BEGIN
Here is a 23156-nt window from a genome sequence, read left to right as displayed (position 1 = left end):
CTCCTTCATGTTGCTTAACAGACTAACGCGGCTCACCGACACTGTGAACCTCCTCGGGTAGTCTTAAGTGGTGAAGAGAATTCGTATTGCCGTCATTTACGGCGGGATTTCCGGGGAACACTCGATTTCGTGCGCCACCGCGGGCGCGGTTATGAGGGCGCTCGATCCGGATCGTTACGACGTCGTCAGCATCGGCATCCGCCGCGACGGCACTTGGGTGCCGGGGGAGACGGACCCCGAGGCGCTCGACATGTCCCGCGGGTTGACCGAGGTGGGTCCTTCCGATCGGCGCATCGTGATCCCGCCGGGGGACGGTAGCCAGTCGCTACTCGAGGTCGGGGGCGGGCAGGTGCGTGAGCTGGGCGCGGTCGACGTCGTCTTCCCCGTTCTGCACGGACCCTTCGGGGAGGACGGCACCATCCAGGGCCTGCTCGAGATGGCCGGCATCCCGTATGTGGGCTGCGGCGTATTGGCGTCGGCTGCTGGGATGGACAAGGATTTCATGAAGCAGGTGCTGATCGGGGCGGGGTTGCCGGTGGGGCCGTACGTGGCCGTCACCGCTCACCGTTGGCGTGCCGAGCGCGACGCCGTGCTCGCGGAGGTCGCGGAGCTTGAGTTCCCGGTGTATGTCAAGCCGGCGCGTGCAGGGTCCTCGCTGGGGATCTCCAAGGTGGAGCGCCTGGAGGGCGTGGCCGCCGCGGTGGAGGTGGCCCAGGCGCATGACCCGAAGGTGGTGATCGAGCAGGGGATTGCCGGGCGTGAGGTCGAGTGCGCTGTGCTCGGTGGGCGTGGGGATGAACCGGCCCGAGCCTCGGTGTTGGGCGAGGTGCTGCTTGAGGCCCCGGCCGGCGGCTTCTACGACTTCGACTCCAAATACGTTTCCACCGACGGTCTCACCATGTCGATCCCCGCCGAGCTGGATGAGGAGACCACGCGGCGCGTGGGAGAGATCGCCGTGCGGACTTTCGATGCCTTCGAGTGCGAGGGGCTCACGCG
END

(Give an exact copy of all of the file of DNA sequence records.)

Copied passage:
Here is a 23156-nt window from a genome sequence, read left to right as displayed (position 1 = left end):
CTCCTTCATGTTGCTTAACAGACTAACGCGGCTCACCGACACTGTGAACCTCCTCGGGTAGTCTTAAGTGGTGAAGAGAATTCGTATTGCCGTCATTTACGGCGGGATTTCCGGGGAACACTCGATTTCGTGCGCCACCGCGGGCGCGGTTATGAGGGCGCTCGATCCGGATCGTTACGACGTCGTCAGCATCGGCATCCGCCGCGACGGCACTTGGGTGCCGGGGGAGACGGACCCCGAGGCGCTCGACATGTCCCGCGGGTTGACCGAGGTGGGTCCTTCCGATCGGCGCATCGTGATCCCGCCGGGGGACGGTAGCCAGTCGCTACTCGAGGTCGGGGGCGGGCAGGTGCGTGAGCTGGGCGCGGTCGACGTCGTCTTCCCCGTTCTGCACGGACCCTTCGGGGAGGACGGCACCATCCAGGGCCTGCTCGAGATGGCCGGCATCCCGTATGTGGGCTGCGGCGTATTGGCGTCGGCTGCTGGGATGGACAAGGATTTCATGAAGCAGGTGCTGATCGGGGCGGGGTTGCCGGTGGGGCCGTACGTGGCCGTCACCGCTCACCGTTGGCGTGCCGAGCGCGACGCCGTGCTCGCGGAGGTCGCGGAGCTTGAGTTCCCGGTGTATGTCAAGCCGGCGCGTGCAGGGTCCTCGCTGGGGATCTCCAAGGTGGAGCGCCTGGAGGGCGTGGCCGCCGCGGTGGAGGTGGCCCAGGCGCATGACCCGAAGGTGGTGATCGAGCAGGGGATTGCCGGGCGTGAGGTCGAGTGCGCTGTGCTCGGTGGGCGTGGGGATGAACCGGCCCGAGCCTCGGTGTTGGGCGAGGTGCTGCTTGAGGCCCCGGCCGGCGGCTTCTACGACTTCGACTCCAAATACGTTTCCACCGACGGTCTCACCATGTCGATCCCCGCCGAGCTGGATGAGGAGACCACGCGGCGCGTGGGAGAGATCGCCGTGCGGACTTTCGATGCCTTCGAGTGCGAGGGGCTCACGCG